by Liesl Clark
Pack up your zero waste travel kit and join us on our first installment of a global series seeking out the last places on Earth that are devoid of the most pervasive and permanent of human footprints: Plastic.
(Reprinted from Pioneeringthesimplelife.wordpress.com)
“Our flying time today will be 10 hours 41 minutes.”
We were mentally prepared for the demands on our time for the flight from Seattle to Seoul, but the big surprise was the onslaught of single use plastic. For a family that generates only a garbage can-worth of trash every 4-6 months, consuming that much plastic in a single day hurts to the core. Of course, our carbon footprint for flying to Asia, alone, offsets the year-round effort we’ve made to consume less plastic and generate little waste. But if we didn’t go to Nepal, we wouldn’t be able to search-out the last plastic-free places on Earth. My family and I have spent the last 3 years conducting village waste audits in remote parts of Nepal while also trying to uncover the difficult truths behind the essential ragpickers of Kathmandu.
We’re trying to acquire as little plastic as possible while traveling and we’re off to a wretched start. Each of the 200 Boeing 777 seats on our plane comes with individually cling-wrapped blankets, and the following reusable items, all in their hermetically sealed plastic bags: head phones, a bathroom kit, toothbrush and slippers. A plastic bottle of water sits on top. That’s a lot of plastic per passenger, and our family’s first big dose of BPA in a long time. The message from the airline is clear: These are reusable items they’ve washed. The plastic wrap should make us feel safe from any germs that might have previously been on these items. And when we’re done with them, they’ll wash them and wrap them in plastic again. On our second flight, we chose to opt out of these items and simply didn’t use them. Reduce, Reuse, Refuse.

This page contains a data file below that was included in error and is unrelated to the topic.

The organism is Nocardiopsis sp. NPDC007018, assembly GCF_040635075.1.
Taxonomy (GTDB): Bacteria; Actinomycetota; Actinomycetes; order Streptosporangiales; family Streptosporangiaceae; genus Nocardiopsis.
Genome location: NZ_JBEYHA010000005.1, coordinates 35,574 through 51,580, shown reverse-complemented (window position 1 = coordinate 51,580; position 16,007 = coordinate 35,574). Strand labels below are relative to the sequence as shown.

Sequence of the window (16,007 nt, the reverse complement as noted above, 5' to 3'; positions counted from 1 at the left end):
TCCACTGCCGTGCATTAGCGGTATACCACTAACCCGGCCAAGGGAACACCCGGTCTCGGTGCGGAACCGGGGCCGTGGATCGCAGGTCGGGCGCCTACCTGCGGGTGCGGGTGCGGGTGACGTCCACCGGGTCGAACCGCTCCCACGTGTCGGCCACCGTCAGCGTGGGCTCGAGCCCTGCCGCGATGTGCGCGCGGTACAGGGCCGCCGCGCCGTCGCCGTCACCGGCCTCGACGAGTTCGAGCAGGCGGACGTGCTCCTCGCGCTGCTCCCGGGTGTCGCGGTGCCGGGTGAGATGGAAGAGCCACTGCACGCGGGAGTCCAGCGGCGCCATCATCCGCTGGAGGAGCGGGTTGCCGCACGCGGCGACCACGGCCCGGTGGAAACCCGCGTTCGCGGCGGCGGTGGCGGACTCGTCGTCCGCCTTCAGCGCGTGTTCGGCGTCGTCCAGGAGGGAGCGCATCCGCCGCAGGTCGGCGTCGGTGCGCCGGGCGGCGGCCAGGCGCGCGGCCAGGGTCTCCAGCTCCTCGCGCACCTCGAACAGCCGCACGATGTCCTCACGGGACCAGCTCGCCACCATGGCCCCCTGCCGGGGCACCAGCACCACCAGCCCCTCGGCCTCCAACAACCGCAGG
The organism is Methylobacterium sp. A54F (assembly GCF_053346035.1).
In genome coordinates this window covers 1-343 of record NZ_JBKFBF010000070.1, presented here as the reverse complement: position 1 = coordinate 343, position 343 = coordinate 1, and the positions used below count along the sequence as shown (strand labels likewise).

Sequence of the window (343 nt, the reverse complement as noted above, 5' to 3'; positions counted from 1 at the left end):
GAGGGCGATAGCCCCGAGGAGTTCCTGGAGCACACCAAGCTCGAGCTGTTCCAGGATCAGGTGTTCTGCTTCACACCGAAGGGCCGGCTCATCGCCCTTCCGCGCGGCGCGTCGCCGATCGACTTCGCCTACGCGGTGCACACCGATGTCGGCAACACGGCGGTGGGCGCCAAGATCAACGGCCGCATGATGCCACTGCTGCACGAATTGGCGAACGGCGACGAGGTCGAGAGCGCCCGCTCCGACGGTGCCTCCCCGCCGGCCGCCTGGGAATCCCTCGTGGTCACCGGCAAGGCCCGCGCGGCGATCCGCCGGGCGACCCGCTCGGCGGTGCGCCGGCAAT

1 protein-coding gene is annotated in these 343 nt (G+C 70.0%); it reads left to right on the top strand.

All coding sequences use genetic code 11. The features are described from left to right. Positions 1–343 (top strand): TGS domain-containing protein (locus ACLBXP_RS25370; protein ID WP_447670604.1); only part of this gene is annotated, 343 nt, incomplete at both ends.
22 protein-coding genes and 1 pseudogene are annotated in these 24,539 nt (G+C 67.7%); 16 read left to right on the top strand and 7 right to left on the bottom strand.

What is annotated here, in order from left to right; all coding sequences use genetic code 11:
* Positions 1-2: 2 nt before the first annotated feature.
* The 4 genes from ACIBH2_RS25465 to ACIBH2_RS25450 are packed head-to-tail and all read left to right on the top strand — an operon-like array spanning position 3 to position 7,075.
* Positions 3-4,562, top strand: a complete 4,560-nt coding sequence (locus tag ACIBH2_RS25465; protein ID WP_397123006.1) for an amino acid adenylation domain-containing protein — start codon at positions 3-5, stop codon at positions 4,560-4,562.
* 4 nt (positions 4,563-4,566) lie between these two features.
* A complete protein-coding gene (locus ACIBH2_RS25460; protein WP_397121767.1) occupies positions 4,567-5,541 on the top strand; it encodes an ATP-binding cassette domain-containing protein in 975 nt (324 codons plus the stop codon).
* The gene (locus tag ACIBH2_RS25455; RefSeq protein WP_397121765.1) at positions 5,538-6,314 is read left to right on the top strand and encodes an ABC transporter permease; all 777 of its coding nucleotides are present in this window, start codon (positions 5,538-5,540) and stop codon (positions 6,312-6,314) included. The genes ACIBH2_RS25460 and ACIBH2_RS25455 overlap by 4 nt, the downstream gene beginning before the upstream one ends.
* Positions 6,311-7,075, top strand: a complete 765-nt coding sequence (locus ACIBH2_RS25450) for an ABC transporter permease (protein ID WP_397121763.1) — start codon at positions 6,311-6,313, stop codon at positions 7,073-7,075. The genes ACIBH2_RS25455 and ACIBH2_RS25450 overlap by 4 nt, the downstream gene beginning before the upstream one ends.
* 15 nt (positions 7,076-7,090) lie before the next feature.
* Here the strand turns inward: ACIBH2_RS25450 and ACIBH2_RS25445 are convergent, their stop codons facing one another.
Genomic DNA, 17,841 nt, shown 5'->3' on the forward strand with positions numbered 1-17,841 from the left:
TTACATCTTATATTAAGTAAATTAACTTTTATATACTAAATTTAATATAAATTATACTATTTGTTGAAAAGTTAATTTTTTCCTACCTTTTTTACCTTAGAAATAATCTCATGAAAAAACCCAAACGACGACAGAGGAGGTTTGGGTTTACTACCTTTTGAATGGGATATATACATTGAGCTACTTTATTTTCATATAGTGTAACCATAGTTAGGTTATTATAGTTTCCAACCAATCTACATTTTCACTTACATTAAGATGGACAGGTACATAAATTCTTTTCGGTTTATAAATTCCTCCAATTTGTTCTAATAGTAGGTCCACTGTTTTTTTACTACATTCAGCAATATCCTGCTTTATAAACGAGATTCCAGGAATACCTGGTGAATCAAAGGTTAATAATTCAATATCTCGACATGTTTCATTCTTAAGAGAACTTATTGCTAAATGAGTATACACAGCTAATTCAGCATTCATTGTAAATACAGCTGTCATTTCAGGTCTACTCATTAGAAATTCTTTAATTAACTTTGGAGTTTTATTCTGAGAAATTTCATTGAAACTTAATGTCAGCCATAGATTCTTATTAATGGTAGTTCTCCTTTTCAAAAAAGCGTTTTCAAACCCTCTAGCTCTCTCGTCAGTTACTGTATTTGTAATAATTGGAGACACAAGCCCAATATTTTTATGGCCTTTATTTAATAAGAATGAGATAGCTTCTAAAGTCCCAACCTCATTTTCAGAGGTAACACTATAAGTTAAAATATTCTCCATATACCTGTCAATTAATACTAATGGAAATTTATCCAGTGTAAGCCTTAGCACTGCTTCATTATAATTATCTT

Let’s face it, the entire interior of the plane is plastic, which we’re thankful for, as it reduces the plane’s carbon footprint due to its light weight components. Korean Air’s efforts at reduction of carbon emissions are laudable. They even plant forests in Mongolia to offset their carbon emissions.
The key to zero waste traveling is subterfuge: Bring your own travel kit and you’ll quickly learn the tricks of the waste sleuthing trade. Our simple zero waste travel kit consists of a water bottle, coffee mug and bamboo utensils.
We’re on our way to Kathmandu, Nepal to lead another expedition to the ancient kingdom of Mustang to search for the earliest evidence of the first people to have come to the Himalaya. We uncovered 3000-year-old human remains last year and hope to learn more about these ancient people by climbing up into the high cave tombs they carved out for their dead and excavate the sites for more bones and material artifacts.